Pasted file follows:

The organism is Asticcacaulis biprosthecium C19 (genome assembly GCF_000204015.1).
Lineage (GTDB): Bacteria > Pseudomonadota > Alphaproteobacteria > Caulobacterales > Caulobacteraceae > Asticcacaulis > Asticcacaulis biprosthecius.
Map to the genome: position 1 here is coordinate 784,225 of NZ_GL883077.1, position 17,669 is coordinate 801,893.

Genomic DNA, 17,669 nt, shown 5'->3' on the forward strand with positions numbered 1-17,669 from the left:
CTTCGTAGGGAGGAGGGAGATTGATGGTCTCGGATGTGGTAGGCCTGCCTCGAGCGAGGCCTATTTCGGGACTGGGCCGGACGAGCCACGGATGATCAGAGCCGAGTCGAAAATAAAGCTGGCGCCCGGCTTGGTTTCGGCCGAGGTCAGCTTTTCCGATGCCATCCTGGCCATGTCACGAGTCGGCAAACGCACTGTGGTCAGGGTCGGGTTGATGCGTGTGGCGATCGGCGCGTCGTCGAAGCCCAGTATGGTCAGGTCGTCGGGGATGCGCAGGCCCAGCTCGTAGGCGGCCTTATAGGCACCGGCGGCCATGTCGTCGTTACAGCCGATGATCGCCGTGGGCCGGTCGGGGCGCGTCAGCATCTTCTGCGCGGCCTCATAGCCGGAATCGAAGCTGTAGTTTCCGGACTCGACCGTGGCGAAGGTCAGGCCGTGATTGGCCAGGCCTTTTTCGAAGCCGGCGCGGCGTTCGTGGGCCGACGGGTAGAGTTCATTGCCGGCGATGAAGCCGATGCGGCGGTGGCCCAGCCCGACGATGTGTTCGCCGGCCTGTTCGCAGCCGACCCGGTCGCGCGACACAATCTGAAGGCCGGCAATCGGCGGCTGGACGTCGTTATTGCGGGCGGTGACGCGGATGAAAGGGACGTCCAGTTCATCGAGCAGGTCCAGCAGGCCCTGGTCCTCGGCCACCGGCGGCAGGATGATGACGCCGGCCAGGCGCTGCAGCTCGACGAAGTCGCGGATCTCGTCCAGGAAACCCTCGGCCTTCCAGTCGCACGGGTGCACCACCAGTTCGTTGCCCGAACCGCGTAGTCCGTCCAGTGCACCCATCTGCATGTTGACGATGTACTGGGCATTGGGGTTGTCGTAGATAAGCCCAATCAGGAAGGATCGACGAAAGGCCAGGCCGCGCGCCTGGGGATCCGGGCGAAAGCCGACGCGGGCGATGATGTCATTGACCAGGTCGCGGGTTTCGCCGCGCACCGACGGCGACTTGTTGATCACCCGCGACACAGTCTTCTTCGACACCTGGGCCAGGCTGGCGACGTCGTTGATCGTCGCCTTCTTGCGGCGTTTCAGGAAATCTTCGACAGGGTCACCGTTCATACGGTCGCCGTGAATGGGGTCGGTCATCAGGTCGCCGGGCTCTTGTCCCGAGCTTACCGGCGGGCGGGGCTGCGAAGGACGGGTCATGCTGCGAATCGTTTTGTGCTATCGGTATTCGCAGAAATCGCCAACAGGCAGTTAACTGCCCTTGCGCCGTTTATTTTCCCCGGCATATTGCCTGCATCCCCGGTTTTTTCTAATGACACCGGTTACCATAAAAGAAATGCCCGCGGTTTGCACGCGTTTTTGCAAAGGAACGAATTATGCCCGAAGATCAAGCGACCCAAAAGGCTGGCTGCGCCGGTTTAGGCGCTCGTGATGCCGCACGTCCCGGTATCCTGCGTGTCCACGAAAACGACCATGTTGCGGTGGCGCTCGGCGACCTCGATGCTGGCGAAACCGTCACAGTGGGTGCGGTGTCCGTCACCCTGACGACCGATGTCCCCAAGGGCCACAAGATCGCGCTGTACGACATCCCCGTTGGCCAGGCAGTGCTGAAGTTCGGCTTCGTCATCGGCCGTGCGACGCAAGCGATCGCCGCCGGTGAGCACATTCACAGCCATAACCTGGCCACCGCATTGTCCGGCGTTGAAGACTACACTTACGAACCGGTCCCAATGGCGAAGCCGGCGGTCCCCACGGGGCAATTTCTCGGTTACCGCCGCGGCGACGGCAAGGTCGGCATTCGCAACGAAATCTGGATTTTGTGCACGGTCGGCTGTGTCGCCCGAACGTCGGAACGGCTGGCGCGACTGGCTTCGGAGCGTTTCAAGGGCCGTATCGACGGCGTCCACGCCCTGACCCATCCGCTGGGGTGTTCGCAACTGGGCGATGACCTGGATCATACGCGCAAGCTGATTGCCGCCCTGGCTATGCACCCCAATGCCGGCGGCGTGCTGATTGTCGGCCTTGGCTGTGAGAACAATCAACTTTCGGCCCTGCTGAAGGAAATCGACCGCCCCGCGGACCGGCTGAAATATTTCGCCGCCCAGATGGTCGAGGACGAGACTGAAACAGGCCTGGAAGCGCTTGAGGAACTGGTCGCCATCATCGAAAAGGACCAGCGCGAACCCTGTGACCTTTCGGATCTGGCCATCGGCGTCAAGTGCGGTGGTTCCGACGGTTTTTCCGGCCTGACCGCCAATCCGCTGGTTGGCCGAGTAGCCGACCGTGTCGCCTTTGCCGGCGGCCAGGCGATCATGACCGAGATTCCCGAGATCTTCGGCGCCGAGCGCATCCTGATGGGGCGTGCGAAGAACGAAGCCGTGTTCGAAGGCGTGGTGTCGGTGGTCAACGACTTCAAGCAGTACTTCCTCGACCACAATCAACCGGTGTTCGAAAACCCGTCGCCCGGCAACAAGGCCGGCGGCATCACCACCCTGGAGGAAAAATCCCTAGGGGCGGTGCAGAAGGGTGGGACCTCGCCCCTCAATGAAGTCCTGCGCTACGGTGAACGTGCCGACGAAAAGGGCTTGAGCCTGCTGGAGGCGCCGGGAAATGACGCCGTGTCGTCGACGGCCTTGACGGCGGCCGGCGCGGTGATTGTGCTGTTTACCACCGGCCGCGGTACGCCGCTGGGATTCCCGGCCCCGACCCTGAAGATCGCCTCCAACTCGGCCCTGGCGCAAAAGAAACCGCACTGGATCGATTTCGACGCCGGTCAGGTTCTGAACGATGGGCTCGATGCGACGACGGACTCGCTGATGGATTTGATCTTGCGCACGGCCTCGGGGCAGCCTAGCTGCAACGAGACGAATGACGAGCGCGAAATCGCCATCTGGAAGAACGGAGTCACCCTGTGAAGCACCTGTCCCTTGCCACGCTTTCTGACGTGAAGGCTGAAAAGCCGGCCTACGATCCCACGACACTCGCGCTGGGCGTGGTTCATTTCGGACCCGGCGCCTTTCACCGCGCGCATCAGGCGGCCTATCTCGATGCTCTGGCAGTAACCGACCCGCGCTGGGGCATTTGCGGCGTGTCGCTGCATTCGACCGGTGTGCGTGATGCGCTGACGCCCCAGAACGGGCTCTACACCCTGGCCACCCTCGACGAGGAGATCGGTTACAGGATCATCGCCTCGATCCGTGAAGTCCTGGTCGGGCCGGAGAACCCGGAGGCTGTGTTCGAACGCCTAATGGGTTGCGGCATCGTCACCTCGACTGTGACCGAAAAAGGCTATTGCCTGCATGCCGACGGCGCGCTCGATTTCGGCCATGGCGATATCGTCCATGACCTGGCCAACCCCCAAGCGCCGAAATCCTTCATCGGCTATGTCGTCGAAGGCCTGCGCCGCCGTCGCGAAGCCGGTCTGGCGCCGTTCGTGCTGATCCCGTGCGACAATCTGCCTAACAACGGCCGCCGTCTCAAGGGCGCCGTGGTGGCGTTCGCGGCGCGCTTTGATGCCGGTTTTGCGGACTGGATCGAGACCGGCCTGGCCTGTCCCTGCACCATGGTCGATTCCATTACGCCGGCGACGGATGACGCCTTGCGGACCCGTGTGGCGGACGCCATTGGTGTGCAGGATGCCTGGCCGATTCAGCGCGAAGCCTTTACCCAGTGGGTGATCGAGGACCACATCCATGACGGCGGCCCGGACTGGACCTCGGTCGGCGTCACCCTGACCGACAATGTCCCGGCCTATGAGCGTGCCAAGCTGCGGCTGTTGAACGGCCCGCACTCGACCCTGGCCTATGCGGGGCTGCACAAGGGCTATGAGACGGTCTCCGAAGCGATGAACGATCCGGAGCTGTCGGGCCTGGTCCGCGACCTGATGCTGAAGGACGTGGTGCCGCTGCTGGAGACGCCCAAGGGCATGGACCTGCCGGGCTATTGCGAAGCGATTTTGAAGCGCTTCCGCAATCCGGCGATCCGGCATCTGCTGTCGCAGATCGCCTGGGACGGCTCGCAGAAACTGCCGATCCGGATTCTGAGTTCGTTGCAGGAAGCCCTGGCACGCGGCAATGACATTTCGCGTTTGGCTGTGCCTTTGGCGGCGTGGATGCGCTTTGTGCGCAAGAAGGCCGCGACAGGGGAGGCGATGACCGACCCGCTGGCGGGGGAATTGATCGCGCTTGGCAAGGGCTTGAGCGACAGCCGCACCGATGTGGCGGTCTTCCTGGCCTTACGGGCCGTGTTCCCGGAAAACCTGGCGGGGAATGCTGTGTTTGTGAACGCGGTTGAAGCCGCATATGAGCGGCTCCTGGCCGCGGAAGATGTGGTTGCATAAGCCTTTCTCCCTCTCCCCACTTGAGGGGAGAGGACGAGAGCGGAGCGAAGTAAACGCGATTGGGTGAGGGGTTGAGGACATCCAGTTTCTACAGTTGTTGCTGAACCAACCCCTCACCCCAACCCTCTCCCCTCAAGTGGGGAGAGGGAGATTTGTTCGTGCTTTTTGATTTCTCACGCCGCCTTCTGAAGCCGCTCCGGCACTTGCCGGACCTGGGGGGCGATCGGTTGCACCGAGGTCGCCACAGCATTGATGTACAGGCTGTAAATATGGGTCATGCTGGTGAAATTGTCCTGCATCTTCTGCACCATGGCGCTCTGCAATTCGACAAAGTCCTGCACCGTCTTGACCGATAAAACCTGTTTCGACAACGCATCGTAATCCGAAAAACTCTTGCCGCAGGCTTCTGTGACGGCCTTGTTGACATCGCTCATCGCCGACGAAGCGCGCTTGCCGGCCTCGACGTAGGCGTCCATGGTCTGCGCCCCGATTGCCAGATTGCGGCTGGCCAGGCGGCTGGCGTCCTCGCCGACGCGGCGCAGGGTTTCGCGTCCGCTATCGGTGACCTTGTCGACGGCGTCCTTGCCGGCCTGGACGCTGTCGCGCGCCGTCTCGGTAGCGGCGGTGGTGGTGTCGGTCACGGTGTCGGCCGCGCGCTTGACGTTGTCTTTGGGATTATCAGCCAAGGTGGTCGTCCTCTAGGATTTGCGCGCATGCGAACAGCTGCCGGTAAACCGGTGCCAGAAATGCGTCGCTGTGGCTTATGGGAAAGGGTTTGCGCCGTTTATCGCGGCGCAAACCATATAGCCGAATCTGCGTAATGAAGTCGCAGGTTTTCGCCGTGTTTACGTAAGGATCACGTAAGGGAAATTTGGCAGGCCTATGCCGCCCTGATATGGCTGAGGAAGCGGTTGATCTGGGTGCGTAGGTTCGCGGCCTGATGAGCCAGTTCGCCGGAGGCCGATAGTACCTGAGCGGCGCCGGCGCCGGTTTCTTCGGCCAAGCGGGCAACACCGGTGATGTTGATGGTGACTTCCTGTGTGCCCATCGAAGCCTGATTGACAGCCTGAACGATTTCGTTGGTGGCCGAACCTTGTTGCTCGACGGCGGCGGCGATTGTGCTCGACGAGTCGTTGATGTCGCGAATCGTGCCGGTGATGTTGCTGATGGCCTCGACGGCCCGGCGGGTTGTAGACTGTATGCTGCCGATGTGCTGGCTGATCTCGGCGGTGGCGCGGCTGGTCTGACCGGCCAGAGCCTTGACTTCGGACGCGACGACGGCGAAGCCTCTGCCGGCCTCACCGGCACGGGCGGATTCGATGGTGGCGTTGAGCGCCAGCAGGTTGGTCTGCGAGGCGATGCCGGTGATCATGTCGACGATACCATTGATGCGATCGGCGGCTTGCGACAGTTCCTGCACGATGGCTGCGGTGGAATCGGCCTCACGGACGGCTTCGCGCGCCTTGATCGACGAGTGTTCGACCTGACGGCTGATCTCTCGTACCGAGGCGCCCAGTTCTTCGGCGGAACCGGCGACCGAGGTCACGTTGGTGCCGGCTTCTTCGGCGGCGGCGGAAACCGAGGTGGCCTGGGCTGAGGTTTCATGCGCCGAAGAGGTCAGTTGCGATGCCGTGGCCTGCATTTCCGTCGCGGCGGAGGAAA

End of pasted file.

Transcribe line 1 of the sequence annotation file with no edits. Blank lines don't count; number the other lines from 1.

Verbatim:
The organism is Asticcacaulis biprosthecium C19 (genome assembly GCF_000204015.1).